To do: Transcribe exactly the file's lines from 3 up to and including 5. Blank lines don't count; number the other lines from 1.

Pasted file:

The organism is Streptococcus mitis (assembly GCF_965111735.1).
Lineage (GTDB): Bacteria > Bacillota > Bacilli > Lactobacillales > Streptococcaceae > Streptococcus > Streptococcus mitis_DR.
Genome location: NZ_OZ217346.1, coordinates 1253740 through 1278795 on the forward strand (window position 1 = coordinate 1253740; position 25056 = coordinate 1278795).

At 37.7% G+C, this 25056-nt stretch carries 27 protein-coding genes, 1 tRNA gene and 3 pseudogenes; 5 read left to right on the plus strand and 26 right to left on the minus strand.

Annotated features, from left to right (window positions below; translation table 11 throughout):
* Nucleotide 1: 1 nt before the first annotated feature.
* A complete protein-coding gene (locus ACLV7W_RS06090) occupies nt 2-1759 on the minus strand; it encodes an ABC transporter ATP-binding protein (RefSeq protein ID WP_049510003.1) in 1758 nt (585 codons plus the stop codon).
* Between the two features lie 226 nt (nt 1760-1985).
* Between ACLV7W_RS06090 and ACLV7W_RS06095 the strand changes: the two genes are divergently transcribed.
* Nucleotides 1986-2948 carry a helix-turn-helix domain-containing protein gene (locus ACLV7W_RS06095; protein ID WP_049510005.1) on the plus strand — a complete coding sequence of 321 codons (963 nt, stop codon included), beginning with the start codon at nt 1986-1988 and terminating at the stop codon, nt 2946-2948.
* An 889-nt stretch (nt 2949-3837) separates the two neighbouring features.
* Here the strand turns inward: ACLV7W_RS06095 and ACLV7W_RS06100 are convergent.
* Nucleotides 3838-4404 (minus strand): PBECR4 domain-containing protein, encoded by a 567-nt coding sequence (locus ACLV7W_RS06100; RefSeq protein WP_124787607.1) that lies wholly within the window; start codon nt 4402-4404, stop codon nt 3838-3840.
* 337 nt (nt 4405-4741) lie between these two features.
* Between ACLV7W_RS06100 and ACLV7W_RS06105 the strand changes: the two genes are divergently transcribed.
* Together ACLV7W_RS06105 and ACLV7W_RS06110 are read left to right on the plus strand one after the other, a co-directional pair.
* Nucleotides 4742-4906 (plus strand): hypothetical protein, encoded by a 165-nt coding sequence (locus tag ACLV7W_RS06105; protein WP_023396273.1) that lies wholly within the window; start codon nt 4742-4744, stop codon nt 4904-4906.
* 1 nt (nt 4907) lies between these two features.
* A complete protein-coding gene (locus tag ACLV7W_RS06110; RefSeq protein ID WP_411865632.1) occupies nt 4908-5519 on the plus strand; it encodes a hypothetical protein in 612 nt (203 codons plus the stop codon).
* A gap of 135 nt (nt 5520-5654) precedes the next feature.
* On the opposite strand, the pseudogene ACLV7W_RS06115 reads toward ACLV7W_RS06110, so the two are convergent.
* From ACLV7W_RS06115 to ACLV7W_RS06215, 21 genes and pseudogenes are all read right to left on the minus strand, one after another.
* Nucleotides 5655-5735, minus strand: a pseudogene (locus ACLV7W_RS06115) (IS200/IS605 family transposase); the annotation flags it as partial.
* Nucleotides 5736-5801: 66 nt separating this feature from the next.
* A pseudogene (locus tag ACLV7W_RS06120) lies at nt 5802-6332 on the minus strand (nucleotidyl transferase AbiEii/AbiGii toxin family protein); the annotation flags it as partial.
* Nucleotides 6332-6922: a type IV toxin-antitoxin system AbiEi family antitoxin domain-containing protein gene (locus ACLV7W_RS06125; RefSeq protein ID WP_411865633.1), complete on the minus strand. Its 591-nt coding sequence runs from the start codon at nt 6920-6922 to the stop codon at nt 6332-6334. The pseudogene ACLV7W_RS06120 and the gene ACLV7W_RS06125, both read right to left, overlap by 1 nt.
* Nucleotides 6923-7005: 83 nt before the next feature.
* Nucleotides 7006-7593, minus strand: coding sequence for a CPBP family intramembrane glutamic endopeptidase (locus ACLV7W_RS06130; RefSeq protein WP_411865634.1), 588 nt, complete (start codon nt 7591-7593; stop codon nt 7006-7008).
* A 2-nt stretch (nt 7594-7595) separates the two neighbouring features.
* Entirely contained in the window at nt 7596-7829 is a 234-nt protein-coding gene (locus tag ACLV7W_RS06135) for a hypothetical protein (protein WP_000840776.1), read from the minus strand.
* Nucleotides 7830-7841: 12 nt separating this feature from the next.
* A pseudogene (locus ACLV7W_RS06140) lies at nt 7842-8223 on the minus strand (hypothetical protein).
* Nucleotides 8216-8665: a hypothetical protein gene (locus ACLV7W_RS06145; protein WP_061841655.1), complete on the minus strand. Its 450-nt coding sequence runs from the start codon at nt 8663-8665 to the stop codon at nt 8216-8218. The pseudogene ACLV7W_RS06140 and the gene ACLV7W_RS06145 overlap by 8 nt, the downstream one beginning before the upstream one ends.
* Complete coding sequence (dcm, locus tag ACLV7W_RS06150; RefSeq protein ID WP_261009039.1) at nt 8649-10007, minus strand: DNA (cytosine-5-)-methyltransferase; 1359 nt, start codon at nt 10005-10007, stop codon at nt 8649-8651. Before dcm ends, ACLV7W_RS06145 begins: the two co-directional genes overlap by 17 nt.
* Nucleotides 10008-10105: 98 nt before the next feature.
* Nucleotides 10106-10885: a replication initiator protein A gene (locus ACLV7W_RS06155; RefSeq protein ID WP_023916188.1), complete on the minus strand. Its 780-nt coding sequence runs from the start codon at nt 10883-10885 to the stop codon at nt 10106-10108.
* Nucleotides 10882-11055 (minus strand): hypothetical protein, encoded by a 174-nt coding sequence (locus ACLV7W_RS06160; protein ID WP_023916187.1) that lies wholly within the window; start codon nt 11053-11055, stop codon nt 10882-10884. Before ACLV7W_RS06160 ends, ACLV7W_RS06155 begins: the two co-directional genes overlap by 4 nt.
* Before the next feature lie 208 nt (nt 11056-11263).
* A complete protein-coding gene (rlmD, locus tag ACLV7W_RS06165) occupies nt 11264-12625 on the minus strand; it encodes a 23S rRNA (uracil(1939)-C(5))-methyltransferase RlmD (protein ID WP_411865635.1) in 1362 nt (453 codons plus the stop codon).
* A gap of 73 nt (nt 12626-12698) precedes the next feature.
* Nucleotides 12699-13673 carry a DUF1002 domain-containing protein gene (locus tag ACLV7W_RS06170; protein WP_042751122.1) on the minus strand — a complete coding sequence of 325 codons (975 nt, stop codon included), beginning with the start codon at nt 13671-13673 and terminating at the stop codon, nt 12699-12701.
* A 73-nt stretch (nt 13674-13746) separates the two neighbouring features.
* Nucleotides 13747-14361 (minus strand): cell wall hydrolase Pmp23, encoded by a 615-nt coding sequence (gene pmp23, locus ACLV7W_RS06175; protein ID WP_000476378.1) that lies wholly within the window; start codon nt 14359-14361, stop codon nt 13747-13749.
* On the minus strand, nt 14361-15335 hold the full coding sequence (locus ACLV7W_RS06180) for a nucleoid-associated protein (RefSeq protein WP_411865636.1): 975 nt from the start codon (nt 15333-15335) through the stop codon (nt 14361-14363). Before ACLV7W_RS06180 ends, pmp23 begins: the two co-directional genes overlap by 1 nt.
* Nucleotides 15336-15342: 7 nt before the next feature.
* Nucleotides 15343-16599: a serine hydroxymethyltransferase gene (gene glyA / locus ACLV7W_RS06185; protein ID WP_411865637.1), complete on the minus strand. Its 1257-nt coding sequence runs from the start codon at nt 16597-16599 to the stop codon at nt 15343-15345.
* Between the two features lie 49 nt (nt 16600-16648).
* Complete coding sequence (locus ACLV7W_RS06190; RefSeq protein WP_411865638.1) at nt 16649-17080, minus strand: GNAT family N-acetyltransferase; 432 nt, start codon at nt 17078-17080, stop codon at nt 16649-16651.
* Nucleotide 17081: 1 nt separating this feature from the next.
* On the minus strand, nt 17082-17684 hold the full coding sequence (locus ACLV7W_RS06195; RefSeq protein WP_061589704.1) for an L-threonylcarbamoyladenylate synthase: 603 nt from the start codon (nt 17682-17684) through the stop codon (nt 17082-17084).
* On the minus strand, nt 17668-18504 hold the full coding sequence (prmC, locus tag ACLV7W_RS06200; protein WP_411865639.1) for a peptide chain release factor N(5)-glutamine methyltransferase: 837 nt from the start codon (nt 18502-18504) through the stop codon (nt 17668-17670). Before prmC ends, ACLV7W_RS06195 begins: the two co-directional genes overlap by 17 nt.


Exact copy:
Genome location: NZ_OZ217346.1, coordinates 1253740 through 1278795 on the forward strand (window position 1 = coordinate 1253740; position 25056 = coordinate 1278795).

At 37.7% G+C, this 25056-nt stretch carries 27 protein-coding genes, 1 tRNA gene and 3 pseudogenes; 5 read left to right on the plus strand and 26 right to left on the minus strand.

Annotated features, from left to right (window positions below; translation table 11 throughout):